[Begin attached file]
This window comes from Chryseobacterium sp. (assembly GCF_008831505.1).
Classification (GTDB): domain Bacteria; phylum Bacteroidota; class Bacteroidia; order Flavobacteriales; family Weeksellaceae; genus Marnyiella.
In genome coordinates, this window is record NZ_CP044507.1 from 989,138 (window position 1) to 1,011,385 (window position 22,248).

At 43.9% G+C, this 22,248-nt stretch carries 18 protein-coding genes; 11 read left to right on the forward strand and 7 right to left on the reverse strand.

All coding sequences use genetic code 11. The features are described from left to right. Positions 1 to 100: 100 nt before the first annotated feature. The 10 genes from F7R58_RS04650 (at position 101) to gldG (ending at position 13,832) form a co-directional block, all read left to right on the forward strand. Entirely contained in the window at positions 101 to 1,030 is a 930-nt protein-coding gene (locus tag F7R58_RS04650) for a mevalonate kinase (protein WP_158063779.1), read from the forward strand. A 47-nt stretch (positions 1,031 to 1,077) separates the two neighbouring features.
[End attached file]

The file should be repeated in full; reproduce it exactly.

This window comes from Chryseobacterium sp. (assembly GCF_008831505.1).
Classification (GTDB): domain Bacteria; phylum Bacteroidota; class Bacteroidia; order Flavobacteriales; family Weeksellaceae; genus Marnyiella.
In genome coordinates, this window is record NZ_CP044507.1 from 989,138 (window position 1) to 1,011,385 (window position 22,248).

At 43.9% G+C, this 22,248-nt stretch carries 18 protein-coding genes; 11 read left to right on the forward strand and 7 right to left on the reverse strand.

All coding sequences use genetic code 11. The features are described from left to right. Positions 1 to 100: 100 nt before the first annotated feature. The 10 genes from F7R58_RS04650 (at position 101) to gldG (ending at position 13,832) form a co-directional block, all read left to right on the forward strand. Entirely contained in the window at positions 101 to 1,030 is a 930-nt protein-coding gene (locus tag F7R58_RS04650) for a mevalonate kinase (protein WP_158063779.1), read from the forward strand. A 47-nt stretch (positions 1,031 to 1,077) separates the two neighbouring features.